“Do you feel like you have justified your selection today?” It was a bold question to ask a player who had just scored England’s winner against Croatia, taking his international record to 13 goals in 17 games. “I am trying,” replied Raheem Sterling.
Four weeks on and he is succeeding in ways few in this country could have dreamed. The Boy from Brent, England’s hero. Team of the tournament? Player of the tournament. A leader of men who has delivered his best in the biggest moments.
That question-turned-meme has been much mocked but it was not without some substance and that is what makes Sterling’s story so compelling. “He is a fighter,” says Gareth Southgate. And he has had to fight. For his place with club and with country.
He was not in everyone’s team at the start of this tournament. Partly because he was not in Pep Guardiola’s team at the end of Manchester City’s season. There was a growing fear that Sterling’s form had dipped at just the wrong time.
He was trusted with only two minutes in the two legs of City’s Champions League quarter-final and just eight minutes against Paris Saint-Germain in the last four. A slightly surprising pick for the final in Porto, Guardiola’s gamble did not pay off.
For England, others were emerging. Sterling missed all three international games in October as Southgate awarded first starts to Jack Grealish and Bukayo Saka. When he missed three more games in November, Phil Foden and Jadon Sancho made their case.
Southgate bet on pedigree when others began to doubt. “His record suggests that we should have faith with him.” More than that, he bet on character when others were taking that quality for granted. “He has got an incredible resilience and hunger.”
Sterling himself speaks of being hardened by his experiences, a journey in which he has had to learn to ignore the noise and find motivation from within. He feels the emotions of the crowd, that was evident at Wembley on Wednesday, but his focus has been total.
There is an illusion with big-game players, a tendency to think that they raise their game. Often, it is those around them who are unable to maintain their composure when it matters most. The best are unfazed. It allows them to deliver when others cannot.
Sterling impressed Southgate immediately against Croatia. “Right from the start there was a throw-in inside and he was running at their defence and looking a threat.” Foden’s shot hit the post but it set the tone. Sterling scoring the second-half winner.
Those runs into the box are his trademark and while the finish itself was not the cleanest, the critics miss the point. They don’t all go in, Kasper Schmeichel kept one out in the semi-final, but if it is so easy to get into those positions then why doesn’t everyone do it?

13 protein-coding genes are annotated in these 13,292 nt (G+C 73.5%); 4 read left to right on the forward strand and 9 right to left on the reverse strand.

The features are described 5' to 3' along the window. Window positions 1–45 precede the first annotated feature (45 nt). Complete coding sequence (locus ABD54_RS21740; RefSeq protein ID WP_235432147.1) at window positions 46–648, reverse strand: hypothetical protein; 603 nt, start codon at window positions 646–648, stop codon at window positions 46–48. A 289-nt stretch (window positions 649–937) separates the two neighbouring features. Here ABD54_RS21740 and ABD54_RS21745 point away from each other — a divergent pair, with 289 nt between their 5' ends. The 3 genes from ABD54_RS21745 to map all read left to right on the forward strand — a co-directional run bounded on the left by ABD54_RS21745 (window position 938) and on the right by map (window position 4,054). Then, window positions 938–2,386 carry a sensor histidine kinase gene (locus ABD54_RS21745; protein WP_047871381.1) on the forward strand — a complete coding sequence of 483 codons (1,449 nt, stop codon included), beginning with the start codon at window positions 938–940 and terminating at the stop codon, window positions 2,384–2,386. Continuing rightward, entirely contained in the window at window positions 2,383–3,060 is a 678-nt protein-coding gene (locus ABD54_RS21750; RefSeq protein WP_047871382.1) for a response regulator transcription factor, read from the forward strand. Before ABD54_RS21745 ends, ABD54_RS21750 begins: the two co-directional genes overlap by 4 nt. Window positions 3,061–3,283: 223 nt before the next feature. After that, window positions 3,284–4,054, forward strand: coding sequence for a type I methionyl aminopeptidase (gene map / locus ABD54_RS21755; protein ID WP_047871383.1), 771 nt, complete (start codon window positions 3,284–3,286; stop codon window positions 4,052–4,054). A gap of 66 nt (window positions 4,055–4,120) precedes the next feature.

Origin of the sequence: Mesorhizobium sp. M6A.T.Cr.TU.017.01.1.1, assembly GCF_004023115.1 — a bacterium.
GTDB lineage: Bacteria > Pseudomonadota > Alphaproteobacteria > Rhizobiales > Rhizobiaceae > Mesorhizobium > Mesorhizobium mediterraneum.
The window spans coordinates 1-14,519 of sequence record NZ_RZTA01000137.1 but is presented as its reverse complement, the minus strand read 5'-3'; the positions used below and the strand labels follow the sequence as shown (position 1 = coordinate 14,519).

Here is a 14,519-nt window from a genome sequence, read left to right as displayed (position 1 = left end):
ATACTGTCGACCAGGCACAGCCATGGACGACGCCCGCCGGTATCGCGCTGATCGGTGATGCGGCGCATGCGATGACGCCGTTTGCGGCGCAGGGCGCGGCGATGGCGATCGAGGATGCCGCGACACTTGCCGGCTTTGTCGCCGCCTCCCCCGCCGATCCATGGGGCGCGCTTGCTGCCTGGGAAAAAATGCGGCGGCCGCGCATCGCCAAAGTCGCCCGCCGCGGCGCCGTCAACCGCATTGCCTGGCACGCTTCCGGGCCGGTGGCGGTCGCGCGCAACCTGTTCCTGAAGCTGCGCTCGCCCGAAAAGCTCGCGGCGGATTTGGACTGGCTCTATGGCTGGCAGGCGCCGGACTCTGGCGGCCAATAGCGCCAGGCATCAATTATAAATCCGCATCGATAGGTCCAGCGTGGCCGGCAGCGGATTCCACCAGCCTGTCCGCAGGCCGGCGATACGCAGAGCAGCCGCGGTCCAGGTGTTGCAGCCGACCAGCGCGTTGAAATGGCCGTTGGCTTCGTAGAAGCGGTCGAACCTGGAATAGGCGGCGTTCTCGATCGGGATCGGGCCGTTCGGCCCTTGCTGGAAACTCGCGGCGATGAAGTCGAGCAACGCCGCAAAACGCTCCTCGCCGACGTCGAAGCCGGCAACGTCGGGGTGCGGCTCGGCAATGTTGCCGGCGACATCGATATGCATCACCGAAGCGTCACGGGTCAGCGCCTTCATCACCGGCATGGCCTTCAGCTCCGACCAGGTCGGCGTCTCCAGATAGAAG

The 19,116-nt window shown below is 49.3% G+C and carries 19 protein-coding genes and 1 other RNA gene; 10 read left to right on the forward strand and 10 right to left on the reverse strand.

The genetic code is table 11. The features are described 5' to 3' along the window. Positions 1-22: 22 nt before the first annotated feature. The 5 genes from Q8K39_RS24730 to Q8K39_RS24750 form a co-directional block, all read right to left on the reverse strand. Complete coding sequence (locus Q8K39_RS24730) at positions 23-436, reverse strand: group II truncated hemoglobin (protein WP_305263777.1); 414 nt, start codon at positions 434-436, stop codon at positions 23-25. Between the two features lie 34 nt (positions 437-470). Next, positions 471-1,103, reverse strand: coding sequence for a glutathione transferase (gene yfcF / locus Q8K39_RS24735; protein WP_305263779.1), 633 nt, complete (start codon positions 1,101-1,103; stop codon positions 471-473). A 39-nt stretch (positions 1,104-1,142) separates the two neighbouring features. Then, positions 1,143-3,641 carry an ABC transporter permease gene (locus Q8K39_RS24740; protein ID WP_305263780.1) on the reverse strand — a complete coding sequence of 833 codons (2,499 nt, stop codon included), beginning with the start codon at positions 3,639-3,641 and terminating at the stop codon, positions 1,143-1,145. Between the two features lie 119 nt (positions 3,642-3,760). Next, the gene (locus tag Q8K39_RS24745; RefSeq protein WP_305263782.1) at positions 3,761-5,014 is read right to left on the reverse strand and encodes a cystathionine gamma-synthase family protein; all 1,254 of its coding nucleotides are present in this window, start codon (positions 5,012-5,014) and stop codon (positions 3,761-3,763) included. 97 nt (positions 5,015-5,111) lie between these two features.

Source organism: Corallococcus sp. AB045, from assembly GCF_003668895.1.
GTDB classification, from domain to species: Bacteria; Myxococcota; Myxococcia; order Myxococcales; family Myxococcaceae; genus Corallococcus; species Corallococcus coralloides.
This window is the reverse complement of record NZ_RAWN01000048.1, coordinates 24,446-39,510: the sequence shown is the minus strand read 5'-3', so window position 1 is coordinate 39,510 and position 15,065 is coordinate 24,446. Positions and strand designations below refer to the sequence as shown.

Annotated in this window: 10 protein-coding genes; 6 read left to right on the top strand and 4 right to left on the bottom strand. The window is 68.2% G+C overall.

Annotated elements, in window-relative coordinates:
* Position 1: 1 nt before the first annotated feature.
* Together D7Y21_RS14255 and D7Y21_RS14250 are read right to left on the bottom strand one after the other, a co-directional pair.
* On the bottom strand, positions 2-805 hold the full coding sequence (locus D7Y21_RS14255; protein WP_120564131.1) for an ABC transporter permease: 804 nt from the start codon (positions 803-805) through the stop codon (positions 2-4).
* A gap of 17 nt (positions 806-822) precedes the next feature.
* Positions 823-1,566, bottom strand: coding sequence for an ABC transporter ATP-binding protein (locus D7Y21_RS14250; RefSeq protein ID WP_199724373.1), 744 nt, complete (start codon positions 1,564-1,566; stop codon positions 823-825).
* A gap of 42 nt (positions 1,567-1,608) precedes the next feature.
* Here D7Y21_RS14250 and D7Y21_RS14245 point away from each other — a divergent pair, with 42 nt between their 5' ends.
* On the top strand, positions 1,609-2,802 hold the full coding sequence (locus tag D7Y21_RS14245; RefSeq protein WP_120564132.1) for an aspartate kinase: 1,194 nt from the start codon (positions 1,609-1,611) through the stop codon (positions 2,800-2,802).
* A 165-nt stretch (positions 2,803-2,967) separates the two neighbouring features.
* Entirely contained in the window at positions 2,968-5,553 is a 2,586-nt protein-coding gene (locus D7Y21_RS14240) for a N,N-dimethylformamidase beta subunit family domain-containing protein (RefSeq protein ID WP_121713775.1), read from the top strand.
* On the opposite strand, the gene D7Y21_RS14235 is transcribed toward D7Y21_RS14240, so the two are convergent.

“He has developed over the last couple of years this real hunger to score, even in the games where the opportunities where the ball has flashed across the box earlier in the tournament, he has been in between the posts. He is finding himself in these areas.”
Sterling scored England’s first three goals at Euro 2020. Nobody has scored more from open play. But he has been even better since the quarter-final stage. He is unlikely be the top scorer at the tournament now. He will have to settle for being the best player.
The vision that he showed for the opening goal against Ukraine was sensational, a pass that practically demanded the run from a hitherto motionless Harry Kane. Even that performance was a mere prelude to his heroics against Denmark. He was an inspiration.
One down and with the team looking flustered, Sterling provoked the comeback, the catalyst for the own goal and the debated penalty. He completed nine dribbles. Impressive in itself, but more so given that nobody else on the pitch managed more than two.
He was the man making things happen and he was still doing so in the last of 120 minutes, his sixth shot almost creeping past Schmeichel when he burst clear once more. His freshness was astonishing given that half the players on the pitch had not been there at the start.
“He just tore them to shreds,” Gary Neville told Sky Sports.
Sterling just kept going and growing, beating defenders repeatedly in extra time from a right-wing position that he had been switched to in order to accommodate others. It is the selflessness expected of a leader and that is what Sterling has become.
He is not the oldest player in this England squad, but he is the most experienced, the man with the most caps. His appearance in the final will be his 19th in a major tournament, putting him in a select group of six men. None of the others made it this far.
This is his fourth tournament with England. In 2014, he was full of promise. In 2016, he was dragged down in the malaise with the rest, hooked at half-time against Wales and booed by his own fans even before the ignominy of that Iceland defeat.
The World Cup in 2018 brought some success but he never had his big moment and endured constant speculation about his role in the side. Nobody should be shocked that he has rebounded from the criticism. It is what he does. Finally, the summer of Sterling is here.
“We know the journey he has been on with England and I am so happy for him to be able to deliver the performances that he has,” says Southgate. “To deliver them at Wembley will have been really special for him.” Just one more challenge stands in his way now.
“He could be absolutely key on Sunday,” says Neville. It is a chance for him to confirm his status as an England great, a sporting icon. He does not appear to be in the mood to let it pass him by. Yes, Raheem Sterling has justified his selection. Do not doubt him again.